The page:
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uatu Offline

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Wed Apr 22, 2015 3:46 pm
LITANEI 97 for choir and conductor reply

My write-up on LITANEI 97:

LITANEI 97 is basically a reworking of the piece LITANEI (Litany) from Stockhausen's 1968 collection of intuitive text pieces, AUS DEN SIEBEN TAGEN (From the Seven Days), which generally uses verbal instructions to direct improvisational ensembles performances. In contrast to the other members of AUS DEN SIEBEN TAGEN, LITANEI is worded as a personal message from Stockhausen to the performer, and it's intention is more like "introducing" the concept of intuitive music, rather than instructing the players to play a specific melodic/rhythmic idea. In 1997, a version of LITANEI, redubbed LITANEI 97, was premiered by the Choir of the South German Radio, and conducted by Rupert Huber. This version is not based so much on intuitive improvisation, but there are definitely some aleatory elements relating to pitch ranges and glissandi. Each line of the text is intoned microtonally by members of a mixed choir (SATB), and each voice group is assigned a different pitch range. In addition, the conductor sometimes sings short phrases from the MICHAEL formula (one of the melodic themes dominating Stockhausen's LICHT opera cycle) and strikes metal percussion bowls as punctuation marks.

Sound Impressions
LITANEI 97 to me is a kind of microtonal vocal prologue to AUS DEN SIEBEN TAGEN, especially considering the subject matter of the text. On the CD 61 release, the premiere recording of this work is paired with KURZWELLEN (also the premiere recording). It seems natural that AUS DEN SIEBEN TAGEN should follow, if this were a "cycle" of sorts. Stockhausen might be surprised (or not?) that I actually find some ideas behind this work to remind me of STUDIE II, since the choir parts are essentially based on frequency "bandwidths" of aleatory spoken word. Since the pitches for each vocal group are arranged as unbroken frequency ranges (for instance, low C up to E in the Basses in the excerpt above), this creates the vocal equivalent of "colored noise", or bandwidth filtering, at least in theory. The glissandi also give me this impression. Though this work is admittedly not one of my "top 10" favorite Stockhausen works, there are some unique effects to be found here (the high humming at the beginning of verse 5, for example, is pretty unique and sounds almost electronic), and these ensemble effects (tongue-rolls, whispering, hissing, etc...) make for an unpredictable timbre palate within a strict range of melodic material.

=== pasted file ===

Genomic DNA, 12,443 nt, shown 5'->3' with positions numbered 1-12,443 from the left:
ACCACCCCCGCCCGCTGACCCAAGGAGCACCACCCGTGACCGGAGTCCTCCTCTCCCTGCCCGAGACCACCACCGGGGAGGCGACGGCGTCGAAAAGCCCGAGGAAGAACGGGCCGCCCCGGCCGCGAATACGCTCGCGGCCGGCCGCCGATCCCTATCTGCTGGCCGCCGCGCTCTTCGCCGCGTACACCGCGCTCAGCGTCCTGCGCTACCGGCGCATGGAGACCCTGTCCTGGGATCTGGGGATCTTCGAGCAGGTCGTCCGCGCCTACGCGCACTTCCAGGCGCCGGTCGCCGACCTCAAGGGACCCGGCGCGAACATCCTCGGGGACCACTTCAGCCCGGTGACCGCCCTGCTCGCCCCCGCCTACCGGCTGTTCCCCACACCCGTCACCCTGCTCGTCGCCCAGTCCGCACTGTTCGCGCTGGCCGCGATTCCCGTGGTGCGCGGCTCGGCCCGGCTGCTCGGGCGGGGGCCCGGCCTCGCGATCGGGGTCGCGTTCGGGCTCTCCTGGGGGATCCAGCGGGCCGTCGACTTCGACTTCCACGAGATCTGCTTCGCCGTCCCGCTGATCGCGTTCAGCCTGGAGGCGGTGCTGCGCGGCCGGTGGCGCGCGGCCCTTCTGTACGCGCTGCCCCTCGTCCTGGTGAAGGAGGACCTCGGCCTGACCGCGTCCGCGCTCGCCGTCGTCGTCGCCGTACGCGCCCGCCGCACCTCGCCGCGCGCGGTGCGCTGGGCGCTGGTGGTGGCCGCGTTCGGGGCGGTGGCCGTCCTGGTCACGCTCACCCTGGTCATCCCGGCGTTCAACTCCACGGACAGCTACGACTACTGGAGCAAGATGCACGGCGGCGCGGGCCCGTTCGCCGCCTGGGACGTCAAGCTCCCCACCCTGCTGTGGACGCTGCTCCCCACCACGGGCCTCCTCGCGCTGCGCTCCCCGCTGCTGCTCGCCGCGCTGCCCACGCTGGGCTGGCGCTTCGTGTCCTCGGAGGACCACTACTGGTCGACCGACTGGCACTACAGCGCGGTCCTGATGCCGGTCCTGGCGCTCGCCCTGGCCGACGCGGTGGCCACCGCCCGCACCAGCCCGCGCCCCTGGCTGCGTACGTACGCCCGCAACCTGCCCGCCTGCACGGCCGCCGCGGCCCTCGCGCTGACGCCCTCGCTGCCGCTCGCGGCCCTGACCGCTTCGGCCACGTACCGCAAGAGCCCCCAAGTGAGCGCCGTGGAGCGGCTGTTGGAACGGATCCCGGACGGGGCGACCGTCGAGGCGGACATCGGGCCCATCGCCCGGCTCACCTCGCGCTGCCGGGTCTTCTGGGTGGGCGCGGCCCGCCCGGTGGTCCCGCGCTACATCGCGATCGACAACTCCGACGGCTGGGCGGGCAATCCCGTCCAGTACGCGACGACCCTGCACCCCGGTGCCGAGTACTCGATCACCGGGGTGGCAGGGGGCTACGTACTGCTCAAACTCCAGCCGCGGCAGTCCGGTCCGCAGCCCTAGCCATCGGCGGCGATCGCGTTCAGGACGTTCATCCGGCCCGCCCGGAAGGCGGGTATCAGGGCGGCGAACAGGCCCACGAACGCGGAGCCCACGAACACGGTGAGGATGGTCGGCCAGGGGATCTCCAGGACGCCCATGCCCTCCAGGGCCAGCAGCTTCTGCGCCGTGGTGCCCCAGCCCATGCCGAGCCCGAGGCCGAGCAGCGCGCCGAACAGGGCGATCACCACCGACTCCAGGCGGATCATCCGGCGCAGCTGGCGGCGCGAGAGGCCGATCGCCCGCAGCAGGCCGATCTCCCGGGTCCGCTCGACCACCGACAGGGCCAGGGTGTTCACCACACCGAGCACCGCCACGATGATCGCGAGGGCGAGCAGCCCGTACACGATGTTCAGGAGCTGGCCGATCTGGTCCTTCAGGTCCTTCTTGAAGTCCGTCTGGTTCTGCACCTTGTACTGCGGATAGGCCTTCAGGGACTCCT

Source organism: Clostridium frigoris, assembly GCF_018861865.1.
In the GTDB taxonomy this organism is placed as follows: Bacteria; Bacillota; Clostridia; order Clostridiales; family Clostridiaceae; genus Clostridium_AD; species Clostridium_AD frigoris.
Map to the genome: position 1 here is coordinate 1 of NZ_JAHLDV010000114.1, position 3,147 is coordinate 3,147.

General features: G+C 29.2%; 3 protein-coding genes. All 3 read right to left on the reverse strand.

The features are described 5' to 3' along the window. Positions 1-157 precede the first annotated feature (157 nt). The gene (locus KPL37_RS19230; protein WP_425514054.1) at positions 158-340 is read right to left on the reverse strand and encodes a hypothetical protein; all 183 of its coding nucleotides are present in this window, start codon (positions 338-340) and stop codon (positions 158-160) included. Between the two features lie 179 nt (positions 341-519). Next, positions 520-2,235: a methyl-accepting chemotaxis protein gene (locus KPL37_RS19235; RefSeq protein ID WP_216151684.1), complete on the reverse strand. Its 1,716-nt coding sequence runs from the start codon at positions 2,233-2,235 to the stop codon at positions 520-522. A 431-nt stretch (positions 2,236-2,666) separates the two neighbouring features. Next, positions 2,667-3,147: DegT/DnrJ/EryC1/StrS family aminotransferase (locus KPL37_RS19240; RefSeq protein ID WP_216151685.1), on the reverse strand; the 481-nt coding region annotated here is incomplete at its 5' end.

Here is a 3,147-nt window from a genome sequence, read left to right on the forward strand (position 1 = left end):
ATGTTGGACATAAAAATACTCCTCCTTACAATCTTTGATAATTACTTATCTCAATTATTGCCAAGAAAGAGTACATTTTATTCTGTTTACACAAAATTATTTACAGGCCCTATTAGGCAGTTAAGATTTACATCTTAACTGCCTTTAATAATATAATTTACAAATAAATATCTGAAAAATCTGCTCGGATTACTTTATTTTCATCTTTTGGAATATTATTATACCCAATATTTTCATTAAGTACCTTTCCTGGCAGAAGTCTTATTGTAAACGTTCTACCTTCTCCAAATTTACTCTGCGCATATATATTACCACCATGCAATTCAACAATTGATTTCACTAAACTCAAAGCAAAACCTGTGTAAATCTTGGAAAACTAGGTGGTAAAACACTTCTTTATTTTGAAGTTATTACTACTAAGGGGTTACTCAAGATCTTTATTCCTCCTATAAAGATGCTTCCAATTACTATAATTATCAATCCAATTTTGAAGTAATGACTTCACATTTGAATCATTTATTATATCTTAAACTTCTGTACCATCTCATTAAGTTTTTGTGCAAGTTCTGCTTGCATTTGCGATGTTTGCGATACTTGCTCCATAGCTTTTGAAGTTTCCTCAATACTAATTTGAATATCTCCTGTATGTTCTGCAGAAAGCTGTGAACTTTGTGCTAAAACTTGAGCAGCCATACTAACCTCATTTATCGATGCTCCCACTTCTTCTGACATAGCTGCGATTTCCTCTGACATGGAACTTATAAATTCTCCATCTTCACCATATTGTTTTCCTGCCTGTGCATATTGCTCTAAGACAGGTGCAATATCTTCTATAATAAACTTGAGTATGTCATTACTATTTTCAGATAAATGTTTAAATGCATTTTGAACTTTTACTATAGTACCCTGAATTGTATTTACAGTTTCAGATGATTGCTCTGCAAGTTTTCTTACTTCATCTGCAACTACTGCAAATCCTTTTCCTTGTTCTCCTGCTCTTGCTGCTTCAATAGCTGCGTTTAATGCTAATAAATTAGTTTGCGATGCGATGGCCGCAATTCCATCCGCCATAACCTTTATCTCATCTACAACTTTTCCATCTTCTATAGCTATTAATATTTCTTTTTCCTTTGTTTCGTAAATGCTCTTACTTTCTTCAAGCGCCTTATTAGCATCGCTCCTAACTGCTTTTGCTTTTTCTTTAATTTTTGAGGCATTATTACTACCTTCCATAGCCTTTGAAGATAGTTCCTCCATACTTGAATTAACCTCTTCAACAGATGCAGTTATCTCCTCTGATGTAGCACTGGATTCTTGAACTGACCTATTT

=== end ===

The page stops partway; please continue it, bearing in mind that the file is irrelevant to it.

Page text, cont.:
More here:

- Ed Chang
- Stockhausen - Sounds in Space: Analysis, explanation and personal impressions of the works of the avant-garde composer Karlheinz Stockhausen.

I feel that it could be useful to have a discussion-forum on the music of Stockhausen. There are so many people from all over the world, young and old, learned and eager to get into contact with this musical world: musicologists, composers, musicians, music lovers; people who plan concerts - who write books or have to give lectures and so on. So there should be much stuff, many ideas that we can share. And when we have open questions, there may be people who studied just that and could give a hint or a stimulus. A problem might be the English language, but i feel that is the only possibility that many people who are interested can participate. And we can exercise tolerance to mistakes! Thomas Ulrich
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